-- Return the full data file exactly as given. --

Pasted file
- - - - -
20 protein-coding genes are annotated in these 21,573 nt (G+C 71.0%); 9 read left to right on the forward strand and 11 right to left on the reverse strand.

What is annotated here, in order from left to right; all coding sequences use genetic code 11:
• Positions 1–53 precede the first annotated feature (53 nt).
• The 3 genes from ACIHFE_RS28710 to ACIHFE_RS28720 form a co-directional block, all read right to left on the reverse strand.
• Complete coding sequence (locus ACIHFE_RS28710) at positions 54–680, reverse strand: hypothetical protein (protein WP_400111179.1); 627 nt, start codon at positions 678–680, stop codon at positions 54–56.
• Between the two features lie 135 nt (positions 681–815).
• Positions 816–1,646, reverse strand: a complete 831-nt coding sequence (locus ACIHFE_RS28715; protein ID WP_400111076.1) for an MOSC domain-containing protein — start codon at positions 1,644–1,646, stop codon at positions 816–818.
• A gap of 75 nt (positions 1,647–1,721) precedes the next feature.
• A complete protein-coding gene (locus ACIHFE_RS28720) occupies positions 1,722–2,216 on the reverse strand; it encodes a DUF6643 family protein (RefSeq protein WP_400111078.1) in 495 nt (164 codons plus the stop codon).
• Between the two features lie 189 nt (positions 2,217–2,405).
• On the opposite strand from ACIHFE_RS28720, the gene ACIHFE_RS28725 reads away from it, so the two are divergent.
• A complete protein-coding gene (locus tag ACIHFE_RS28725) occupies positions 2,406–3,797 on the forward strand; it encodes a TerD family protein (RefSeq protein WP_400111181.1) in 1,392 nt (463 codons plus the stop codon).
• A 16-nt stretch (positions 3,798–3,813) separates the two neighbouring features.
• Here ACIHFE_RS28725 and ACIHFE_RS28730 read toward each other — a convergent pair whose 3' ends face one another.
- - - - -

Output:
20 protein-coding genes are annotated in these 21,573 nt (G+C 71.0%); 9 read left to right on the forward strand and 11 right to left on the reverse strand.

What is annotated here, in order from left to right; all coding sequences use genetic code 11:
• Positions 1–53 precede the first annotated feature (53 nt).
• The 3 genes from ACIHFE_RS28710 to ACIHFE_RS28720 form a co-directional block, all read right to left on the reverse strand.
• Complete coding sequence (locus ACIHFE_RS28710) at positions 54–680, reverse strand: hypothetical protein (protein WP_400111179.1); 627 nt, start codon at positions 678–680, stop codon at positions 54–56.
• Between the two features lie 135 nt (positions 681–815).
• Positions 816–1,646, reverse strand: a complete 831-nt coding sequence (locus ACIHFE_RS28715; protein ID WP_400111076.1) for an MOSC domain-containing protein — start codon at positions 1,644–1,646, stop codon at positions 816–818.
• A gap of 75 nt (positions 1,647–1,721) precedes the next feature.
• A complete protein-coding gene (locus ACIHFE_RS28720) occupies positions 1,722–2,216 on the reverse strand; it encodes a DUF6643 family protein (RefSeq protein WP_400111078.1) in 495 nt (164 codons plus the stop codon).
• Between the two features lie 189 nt (positions 2,217–2,405).
• On the opposite strand from ACIHFE_RS28720, the gene ACIHFE_RS28725 reads away from it, so the two are divergent.
• A complete protein-coding gene (locus tag ACIHFE_RS28725) occupies positions 2,406–3,797 on the forward strand; it encodes a TerD family protein (RefSeq protein WP_400111181.1) in 1,392 nt (463 codons plus the stop codon).
• A 16-nt stretch (positions 3,798–3,813) separates the two neighbouring features.
• Here ACIHFE_RS28725 and ACIHFE_RS28730 read toward each other — a convergent pair whose 3' ends face one another.